This is a good book, though I disagree with alot of his perspective. H
Nov 11, 2014 rated it really liked it
A good introduction to a mainstream Reformed tradition of worship. Frame wrote this book based on notes for a SS class, so it is definitely at a subtechnical level. Nevertheless, he covers all the bases--all of life as worship, the elements of worship, worship wars, music, use of the Word, who can do what, etc.

His view of the regulative principle is a bit broader than I would like. Many believe the regulative principle states that each element of worship but find divine warrant in Scripture. Fra
Zach McDonald
Oct 17, 2016 rated it really liked it
This is such a refreshing, biblical, and concise book. Dr. Frame says a lot that the "truly" reformed camp will disagree with, but I believe they are things that have need for being said. This is what I love most about John Frame, he is profoundly biblical and willing to humbly disagree with those in his own camp when he senses the need. I have not done too much study on the Regulative Principle of Worship (RPW), but it seems that he slightly redefines the principle and argues that it applies to ...more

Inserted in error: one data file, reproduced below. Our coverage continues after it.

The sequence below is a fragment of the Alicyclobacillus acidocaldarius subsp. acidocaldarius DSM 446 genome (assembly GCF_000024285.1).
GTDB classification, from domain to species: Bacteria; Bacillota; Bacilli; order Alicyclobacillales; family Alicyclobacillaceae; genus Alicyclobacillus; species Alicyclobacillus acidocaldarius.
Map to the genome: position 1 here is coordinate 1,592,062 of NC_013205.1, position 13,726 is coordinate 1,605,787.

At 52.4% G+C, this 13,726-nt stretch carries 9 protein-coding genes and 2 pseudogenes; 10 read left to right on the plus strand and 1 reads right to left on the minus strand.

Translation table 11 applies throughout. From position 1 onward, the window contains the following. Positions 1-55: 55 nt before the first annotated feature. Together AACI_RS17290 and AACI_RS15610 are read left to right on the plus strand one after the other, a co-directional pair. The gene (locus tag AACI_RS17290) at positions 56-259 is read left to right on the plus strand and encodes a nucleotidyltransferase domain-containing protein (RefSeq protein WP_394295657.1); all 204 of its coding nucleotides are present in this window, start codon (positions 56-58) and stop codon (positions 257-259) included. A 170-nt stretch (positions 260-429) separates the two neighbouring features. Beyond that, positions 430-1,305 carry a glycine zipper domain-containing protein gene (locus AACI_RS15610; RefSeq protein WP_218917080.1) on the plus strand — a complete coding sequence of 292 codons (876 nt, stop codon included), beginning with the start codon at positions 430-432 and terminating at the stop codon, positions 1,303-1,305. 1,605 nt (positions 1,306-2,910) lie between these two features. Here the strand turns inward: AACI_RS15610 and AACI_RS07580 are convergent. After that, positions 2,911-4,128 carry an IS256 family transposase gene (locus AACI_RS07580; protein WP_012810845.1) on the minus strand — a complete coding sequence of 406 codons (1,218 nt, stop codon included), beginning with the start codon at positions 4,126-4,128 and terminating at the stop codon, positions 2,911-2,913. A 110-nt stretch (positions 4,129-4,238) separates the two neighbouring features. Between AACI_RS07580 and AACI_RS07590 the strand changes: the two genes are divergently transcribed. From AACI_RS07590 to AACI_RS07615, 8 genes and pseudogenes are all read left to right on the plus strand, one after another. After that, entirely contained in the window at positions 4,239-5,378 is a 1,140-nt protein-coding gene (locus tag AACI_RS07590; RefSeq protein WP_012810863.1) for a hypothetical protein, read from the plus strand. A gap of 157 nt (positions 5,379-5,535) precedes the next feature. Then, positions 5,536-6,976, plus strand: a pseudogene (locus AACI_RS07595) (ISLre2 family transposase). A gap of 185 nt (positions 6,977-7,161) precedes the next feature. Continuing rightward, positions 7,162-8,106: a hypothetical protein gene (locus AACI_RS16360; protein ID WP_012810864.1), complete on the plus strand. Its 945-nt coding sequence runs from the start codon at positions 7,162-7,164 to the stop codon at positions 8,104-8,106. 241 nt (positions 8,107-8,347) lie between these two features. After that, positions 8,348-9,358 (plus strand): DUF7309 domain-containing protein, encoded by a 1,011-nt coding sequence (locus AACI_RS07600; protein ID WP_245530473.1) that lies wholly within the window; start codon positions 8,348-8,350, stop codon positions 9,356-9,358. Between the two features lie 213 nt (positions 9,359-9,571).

Sep 08, 2008 rated it really liked it
This is an excellent book on worship by a brilliant man. Frame is faithful to Scripture while remaining culturally balanced and insightful.

Frame begins, as most books on worship do, by defining what worship is, and expounding some typical Biblical passages from both the Old Testament and the New. He then moves on to the Regulative Principle which governs the rest of the book.

It is his position on the Regulative Principle that makes this book well worth the read. Frame goes against many in modern
Tim Woody
Jan 11, 2015 rated it liked it
Recommends it for: Pastors and worship leaders
Shelves: pastoral, theological